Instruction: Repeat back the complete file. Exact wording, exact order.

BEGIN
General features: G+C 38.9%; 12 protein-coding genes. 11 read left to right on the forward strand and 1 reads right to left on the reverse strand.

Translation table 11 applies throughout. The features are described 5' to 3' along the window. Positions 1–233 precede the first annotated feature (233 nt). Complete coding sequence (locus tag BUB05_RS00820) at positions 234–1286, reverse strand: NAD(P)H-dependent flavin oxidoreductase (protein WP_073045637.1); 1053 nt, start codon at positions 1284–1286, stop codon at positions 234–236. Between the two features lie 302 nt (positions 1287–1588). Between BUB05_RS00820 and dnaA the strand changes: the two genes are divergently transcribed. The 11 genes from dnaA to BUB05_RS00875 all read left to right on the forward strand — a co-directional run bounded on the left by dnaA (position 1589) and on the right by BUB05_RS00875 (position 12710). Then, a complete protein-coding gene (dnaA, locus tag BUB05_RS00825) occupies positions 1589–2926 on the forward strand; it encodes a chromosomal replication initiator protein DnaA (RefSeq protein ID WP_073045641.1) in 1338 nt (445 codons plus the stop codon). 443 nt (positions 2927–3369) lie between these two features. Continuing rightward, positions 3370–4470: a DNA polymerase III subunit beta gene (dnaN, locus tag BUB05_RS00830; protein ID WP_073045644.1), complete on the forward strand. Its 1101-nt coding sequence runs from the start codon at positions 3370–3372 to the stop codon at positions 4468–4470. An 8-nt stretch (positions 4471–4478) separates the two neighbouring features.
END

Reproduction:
General features: G+C 38.9%; 12 protein-coding genes. 11 read left to right on the forward strand and 1 reads right to left on the reverse strand.

Translation table 11 applies throughout. The features are described 5' to 3' along the window. Positions 1–233 precede the first annotated feature (233 nt). Complete coding sequence (locus tag BUB05_RS00820) at positions 234–1286, reverse strand: NAD(P)H-dependent flavin oxidoreductase (protein WP_073045637.1); 1053 nt, start codon at positions 1284–1286, stop codon at positions 234–236. Between the two features lie 302 nt (positions 1287–1588). Between BUB05_RS00820 and dnaA the strand changes: the two genes are divergently transcribed. The 11 genes from dnaA to BUB05_RS00875 all read left to right on the forward strand — a co-directional run bounded on the left by dnaA (position 1589) and on the right by BUB05_RS00875 (position 12710). Then, a complete protein-coding gene (dnaA, locus tag BUB05_RS00825) occupies positions 1589–2926 on the forward strand; it encodes a chromosomal replication initiator protein DnaA (RefSeq protein ID WP_073045641.1) in 1338 nt (445 codons plus the stop codon). 443 nt (positions 2927–3369) lie between these two features. Continuing rightward, positions 3370–4470: a DNA polymerase III subunit beta gene (dnaN, locus tag BUB05_RS00830; protein ID WP_073045644.1), complete on the forward strand. Its 1101-nt coding sequence runs from the start codon at positions 3370–3372 to the stop codon at positions 4468–4470. An 8-nt stretch (positions 4471–4478) separates the two neighbouring features.